Building the Emhar 1/35 Mk IV
WWI British Tank
I started this kit many moons ago and recently finished it up. The big 1/35 Emhar Mk IV really is a lot of fun and offers a unique chance for an interesting finish. One of my favorite aspects of modeling is dry brushing. Boy did I go to town with this kit! Read on.
At the beginning of The Great War, the only mobile armor on either side of the vast trench battles was the armored car, with its light firepower and insufficient armor. It could not even dare to face the massive artillery duels and merciless enfilading fire of the trenches. Instead the armored car saw its greatest use in the deserts of the Middle East.
The tank was a different matter, just a handful of men in Britain and France share the credit for the development of the armored fighting vehicles. Politically Winston Churchill threw his weight behind it, despite at that time being First Sea Lord and having little to do with land fighting. Some others who were soldiers were also instrumental in early tank development - Ernest Swinton on the British side and Jean-Baptiste Estienne on the French.
Ernest Swinton had spent time in France as an 'Official Observer', at that time the nearest thing to a War Correspondent. There he encountered the Royal Artillery's' 'Caterpillar gun movers'. Lieutenant-Colonel Swinton, whose official position gave him more influence than his rank implied, soon began lobbying for the development of a battlefield capable version of the armored caterpillar, which could cross trenches and destroy enemy machine gun positions unimpeded.
However the Minister of War, Lord Kitchener, was a traditionalist, and the idea soon foundered. The idea then reached Churchill's ears and the Admiralty's land ships committee was soon formed. After a series of false starts, a promising vehicle was developed, tested and finally shown off in January 1916. This was 'Mother' the prototype of the tank, Mark I. 150 were immediately ordered and delivery began in the last week of June.
Swinton was appointed head of the unit to be equipped with the tanks, but was forbidden to even describe his unit to the men he was recruiting. The term 'tank' was chosen as a result of an attempt to fool the Germans into believing the new vehicle was a mobile water carrier.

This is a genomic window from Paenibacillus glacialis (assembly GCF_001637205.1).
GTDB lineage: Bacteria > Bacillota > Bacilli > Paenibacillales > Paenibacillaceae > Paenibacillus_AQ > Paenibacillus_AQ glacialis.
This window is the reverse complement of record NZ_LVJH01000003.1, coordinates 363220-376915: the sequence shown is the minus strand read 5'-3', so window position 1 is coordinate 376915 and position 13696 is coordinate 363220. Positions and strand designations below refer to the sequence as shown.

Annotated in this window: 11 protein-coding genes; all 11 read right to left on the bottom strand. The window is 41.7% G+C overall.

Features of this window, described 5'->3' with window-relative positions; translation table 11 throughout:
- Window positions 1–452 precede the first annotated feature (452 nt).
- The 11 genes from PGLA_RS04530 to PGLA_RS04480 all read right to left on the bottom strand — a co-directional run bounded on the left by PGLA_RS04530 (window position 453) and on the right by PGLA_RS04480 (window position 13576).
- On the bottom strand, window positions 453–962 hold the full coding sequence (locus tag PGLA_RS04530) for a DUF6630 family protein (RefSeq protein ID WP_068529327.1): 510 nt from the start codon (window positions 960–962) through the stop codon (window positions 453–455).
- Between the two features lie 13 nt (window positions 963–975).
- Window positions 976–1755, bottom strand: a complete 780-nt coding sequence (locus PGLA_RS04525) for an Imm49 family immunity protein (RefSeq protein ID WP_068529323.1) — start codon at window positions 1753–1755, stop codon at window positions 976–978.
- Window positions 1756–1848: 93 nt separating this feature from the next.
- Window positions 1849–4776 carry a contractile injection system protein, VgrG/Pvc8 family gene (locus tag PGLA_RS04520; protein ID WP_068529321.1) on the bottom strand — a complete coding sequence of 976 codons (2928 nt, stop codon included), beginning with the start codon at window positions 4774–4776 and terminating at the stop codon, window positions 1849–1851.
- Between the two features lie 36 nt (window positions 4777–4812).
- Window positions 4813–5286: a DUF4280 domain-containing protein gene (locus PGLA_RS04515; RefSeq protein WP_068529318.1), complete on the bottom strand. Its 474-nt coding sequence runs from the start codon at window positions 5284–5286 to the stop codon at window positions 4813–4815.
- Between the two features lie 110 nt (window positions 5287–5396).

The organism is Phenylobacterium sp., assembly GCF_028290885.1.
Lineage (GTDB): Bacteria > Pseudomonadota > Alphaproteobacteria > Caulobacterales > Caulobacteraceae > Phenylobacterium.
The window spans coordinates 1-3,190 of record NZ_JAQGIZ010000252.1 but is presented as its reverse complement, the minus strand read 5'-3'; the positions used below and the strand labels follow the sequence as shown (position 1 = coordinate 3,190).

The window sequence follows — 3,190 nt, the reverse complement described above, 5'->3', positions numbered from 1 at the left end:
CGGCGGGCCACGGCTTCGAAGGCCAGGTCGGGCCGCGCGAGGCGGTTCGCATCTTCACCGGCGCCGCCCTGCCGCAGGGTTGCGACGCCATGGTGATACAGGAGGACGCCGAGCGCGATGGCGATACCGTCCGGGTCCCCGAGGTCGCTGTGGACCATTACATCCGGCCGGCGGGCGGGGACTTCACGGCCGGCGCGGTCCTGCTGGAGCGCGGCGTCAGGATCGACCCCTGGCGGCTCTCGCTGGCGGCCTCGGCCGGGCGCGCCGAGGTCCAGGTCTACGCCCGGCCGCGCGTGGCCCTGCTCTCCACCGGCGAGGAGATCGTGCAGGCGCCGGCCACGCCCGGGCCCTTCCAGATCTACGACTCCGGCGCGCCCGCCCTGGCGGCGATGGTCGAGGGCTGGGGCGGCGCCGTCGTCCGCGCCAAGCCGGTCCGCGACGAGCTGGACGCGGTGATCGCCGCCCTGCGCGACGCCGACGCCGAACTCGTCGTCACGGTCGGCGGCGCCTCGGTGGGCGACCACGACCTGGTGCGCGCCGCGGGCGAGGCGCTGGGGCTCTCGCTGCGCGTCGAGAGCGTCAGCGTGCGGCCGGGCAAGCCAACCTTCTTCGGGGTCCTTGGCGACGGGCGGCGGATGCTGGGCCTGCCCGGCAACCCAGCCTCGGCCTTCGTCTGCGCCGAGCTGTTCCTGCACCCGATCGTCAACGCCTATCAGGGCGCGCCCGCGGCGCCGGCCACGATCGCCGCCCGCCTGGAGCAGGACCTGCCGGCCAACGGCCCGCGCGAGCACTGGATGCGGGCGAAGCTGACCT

The section was formed as the Heavy Section, Machine Gun Corps in another attempt to preserve secrecy and moved to France in August 1916 and went into battle midway through the following month. But this proved too early. The tanks were unreliable and incompletely developed when they entered battle at Flers-Courcelette. The terrain was muddy and the tanks were not immune to the devastating power of the artillery, but it proved the point. Tanks could overrun enemy machine gun posts with impunity, giving the poor infantry following them a fighting chance.
A similarly limited degree of success was to be achieved twice more, at Arras and Messines Ridge, before the operational commander of the newly formed Tank Corps, Hugh Elles, managed to convince the British High Command to allow the tanks to operate over ground undisturbed by preparatory artillery bombardment. This 'fair trial' came at the Battle of Cambrai, which began on 20th November 1917, where the tank came into its own, albeit briefly. There were no reserves to back up the breakthrough as the High Command thought it unlikely to occur.
The French developed their own tank as did the Germans, each differing in principle. The British tanks were rhomboids, able to climb out of trenches. The French fielded lighter smaller tanks and the German boxlike contraptions. British tanks effectively fell into Male and Female version, the Males armed with 6-pdr guns and machine guns, with the Females being completely armed with machine guns.
The Mk IV was the first operational 'mother' with greater power and armor. The first tank duels took place on 24th April 1918 near Villier-Bretonneux between British Mk IVs and German A7Vs, with the latter either destroyed or running from their British opponents albeit at hardly more than a walking pace. By the Armistice the Allies were able to field a powerful armored fighting force.